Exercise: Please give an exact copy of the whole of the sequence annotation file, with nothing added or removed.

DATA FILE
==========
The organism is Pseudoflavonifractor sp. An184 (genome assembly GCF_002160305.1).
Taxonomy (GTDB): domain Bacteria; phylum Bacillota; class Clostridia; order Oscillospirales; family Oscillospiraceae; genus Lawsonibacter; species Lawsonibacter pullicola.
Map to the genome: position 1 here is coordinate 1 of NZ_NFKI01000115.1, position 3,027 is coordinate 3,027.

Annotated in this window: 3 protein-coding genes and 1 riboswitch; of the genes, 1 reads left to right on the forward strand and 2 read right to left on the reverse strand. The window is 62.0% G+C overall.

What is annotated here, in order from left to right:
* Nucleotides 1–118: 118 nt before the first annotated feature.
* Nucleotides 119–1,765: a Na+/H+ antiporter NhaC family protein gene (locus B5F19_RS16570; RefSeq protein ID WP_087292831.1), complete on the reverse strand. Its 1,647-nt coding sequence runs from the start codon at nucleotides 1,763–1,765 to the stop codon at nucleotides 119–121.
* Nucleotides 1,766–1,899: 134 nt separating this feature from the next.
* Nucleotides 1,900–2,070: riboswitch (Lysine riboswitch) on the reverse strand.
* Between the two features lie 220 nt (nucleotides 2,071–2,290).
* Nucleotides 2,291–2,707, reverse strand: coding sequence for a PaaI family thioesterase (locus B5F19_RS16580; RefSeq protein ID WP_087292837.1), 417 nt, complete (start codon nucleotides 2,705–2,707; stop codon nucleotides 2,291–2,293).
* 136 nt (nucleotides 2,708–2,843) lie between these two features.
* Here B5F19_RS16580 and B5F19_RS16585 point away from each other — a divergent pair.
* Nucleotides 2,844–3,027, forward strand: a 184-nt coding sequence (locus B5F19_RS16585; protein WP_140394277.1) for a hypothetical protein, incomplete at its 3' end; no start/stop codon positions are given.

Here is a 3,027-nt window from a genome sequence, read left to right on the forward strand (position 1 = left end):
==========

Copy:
The organism is Pseudoflavonifractor sp. An184 (genome assembly GCF_002160305.1).
Taxonomy (GTDB): domain Bacteria; phylum Bacillota; class Clostridia; order Oscillospirales; family Oscillospiraceae; genus Lawsonibacter; species Lawsonibacter pullicola.
Map to the genome: position 1 here is coordinate 1 of NZ_NFKI01000115.1, position 3,027 is coordinate 3,027.

Annotated in this window: 3 protein-coding genes and 1 riboswitch; of the genes, 1 reads left to right on the forward strand and 2 read right to left on the reverse strand. The window is 62.0% G+C overall.

What is annotated here, in order from left to right:
* Nucleotides 1–118: 118 nt before the first annotated feature.
* Nucleotides 119–1,765: a Na+/H+ antiporter NhaC family protein gene (locus B5F19_RS16570; RefSeq protein ID WP_087292831.1), complete on the reverse strand. Its 1,647-nt coding sequence runs from the start codon at nucleotides 1,763–1,765 to the stop codon at nucleotides 119–121.
* Nucleotides 1,766–1,899: 134 nt separating this feature from the next.
* Nucleotides 1,900–2,070: riboswitch (Lysine riboswitch) on the reverse strand.
* Between the two features lie 220 nt (nucleotides 2,071–2,290).
* Nucleotides 2,291–2,707, reverse strand: coding sequence for a PaaI family thioesterase (locus B5F19_RS16580; RefSeq protein ID WP_087292837.1), 417 nt, complete (start codon nucleotides 2,705–2,707; stop codon nucleotides 2,291–2,293).
* 136 nt (nucleotides 2,708–2,843) lie between these two features.
* Here B5F19_RS16580 and B5F19_RS16585 point away from each other — a divergent pair.
* Nucleotides 2,844–3,027, forward strand: a 184-nt coding sequence (locus B5F19_RS16585; protein WP_140394277.1) for a hypothetical protein, incomplete at its 3' end; no start/stop codon positions are given.

Here is a 3,027-nt window from a genome sequence, read left to right on the forward strand (position 1 = left end):